"Becoming Jane" a lovable romance, especially for Austen fans
Seattle Times movie critic
"Becoming Jane," with Anne Hathaway, James McAvoy, Julie Walters, James Cromwell, Maggie Smith. Directed by Julian Jarrold, from a screenplay by Sarah Williams and Kevin Hood.
112 minutes. Rated PG for brief nudity and mild language.
"Becoming Jane" plays like a Jane Austen novel starring Jane Austen — and what could be more arthouse friendly than that? Director Julian Jarrold, working from a screenplay by Sarah Williams and Kevin Hood based loosely on events in Austen's life, crafts a delightfully pretty picture, filled with charming manners and elegant blue-gray light. It's not a documentary, nor even a biopic (its events mostly unfold over a very brief period of Austen's life, during her 20th year), and Austen purists may scoff: Quite possibly, "Becoming Jane" may be pure fiction. But fiction, for a novelist, is as natural as breathing; here, art and fact intertwine, with the former perhaps overshadowing the latter.
It's known, from the never-married Austen's few surviving letters (her sister Cassandra destroyed the majority of them after Jane's death), that she once met a young Irishman named Tom Lefroy at a party; that a witty flirtation took place between them; and that after a short period he returned to Ireland, never to see her again. Some Austen biographers have speculated that more than banter took place between them; "Becoming Jane" picks up that idea and promenades away with it, showing us a dewy Jane (Anne Hathaway) falling unexpectedly and thoroughly in love.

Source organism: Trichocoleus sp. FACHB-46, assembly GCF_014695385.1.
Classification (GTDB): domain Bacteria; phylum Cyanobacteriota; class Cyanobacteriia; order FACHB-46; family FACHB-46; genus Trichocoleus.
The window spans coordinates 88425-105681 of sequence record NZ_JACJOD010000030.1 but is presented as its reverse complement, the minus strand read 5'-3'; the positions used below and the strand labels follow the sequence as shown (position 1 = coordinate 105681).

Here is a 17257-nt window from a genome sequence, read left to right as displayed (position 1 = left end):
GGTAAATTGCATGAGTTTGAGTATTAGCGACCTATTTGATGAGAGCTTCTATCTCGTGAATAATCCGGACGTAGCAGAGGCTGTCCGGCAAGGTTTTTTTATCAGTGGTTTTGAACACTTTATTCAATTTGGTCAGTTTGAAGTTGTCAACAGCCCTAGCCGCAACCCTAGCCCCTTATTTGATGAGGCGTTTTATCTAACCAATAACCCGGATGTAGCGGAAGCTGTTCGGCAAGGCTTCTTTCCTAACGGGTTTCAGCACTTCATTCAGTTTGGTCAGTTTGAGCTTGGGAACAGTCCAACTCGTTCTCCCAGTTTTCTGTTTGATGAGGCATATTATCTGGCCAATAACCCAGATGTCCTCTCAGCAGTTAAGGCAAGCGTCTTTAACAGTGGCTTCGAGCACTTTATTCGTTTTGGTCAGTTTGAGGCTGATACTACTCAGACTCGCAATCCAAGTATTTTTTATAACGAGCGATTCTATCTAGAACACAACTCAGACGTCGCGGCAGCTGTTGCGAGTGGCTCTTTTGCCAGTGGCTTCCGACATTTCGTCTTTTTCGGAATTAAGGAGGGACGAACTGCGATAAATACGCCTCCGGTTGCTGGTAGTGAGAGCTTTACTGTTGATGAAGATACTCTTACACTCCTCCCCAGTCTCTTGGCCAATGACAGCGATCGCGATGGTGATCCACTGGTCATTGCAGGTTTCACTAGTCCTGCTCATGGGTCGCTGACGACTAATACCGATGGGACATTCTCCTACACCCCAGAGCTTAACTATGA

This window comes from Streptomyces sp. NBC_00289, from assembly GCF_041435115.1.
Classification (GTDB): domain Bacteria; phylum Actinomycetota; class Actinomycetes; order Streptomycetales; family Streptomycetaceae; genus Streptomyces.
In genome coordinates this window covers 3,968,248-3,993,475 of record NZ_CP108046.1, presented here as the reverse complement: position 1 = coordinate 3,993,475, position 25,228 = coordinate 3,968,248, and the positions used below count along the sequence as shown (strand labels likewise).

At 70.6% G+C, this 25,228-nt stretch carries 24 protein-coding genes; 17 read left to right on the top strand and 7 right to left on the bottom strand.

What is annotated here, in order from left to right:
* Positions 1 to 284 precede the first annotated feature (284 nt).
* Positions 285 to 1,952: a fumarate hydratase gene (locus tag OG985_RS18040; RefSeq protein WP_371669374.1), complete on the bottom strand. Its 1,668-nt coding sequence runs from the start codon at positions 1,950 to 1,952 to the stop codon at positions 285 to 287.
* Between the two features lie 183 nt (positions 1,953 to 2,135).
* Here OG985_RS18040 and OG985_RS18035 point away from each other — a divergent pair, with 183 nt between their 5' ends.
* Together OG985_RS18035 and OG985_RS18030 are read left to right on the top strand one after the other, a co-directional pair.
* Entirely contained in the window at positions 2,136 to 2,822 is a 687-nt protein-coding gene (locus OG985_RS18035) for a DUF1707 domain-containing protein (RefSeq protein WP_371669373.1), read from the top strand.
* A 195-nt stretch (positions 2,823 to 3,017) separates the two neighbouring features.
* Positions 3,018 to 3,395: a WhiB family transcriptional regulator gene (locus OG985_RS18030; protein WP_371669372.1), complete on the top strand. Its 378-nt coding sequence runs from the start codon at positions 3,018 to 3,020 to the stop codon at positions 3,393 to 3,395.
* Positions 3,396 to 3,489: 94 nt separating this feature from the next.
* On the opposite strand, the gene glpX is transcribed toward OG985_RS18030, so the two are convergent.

Is this fact? Maybe not. Is it fun? Most certainly. Austen-ites will enjoy spotting the allusions to her novels. Tom (played with devil-may-care charm by James McAvoy) shares many a personality trait with Mr. Darcy, while the aristocratic Lady Gresham (Maggie Smith) is a dead ringer for Lady Catherine de Bourgh (both of "Pride and Prejudice"). Tom at one point turns up to apologize for his conduct, in a scene much like one in "Sense and Sensibility," and Jane's impetuous emotions remind us of that novel's Marianne Dashwood. And the movie's themes, stemming from the delicate question of who-should-marry-whom, are directly from Austen's well-thumbed pages.
Hathaway, following Renée Zellweger into the mysterious territory of American actresses playing British icons, gives a lovely performance, flitting (as one does at 20) between impishness and droopy sadness. Her Jane gently strokes the bindings of books in the library as she passes them, and conducts fiery conversations about the meaning of irony. When her heart is briefly broken, she hides it carefully behind a veil of manners; when love dictates that she take drastic action, she's unafraid. "If you could have your Robert back, even like this, would you do it?," Jane asks her sister, in quavering tones; she already knows the answer.
There are moments in "Becoming Jane" that feel almost too familiar, particularly the way Jane and Tom fall in love. (At first he annoys her, and suddenly she's smitten; Austen herself would have scripted it more subtly.) And while Smith, her voice wonderfully a-twist ("Can anything be done?" she wonders aloud about Jane's writing habit), is very funny as Lady Gresham, the character as written feels utterly predictable. Nonetheless, the movie has an immense charm that sneaks up on you. Ultimately, it's a delicate ode to love and honor — and to writing and reading.
Moira Macdonald: 206-464-2725 or firstname.lastname@example.org
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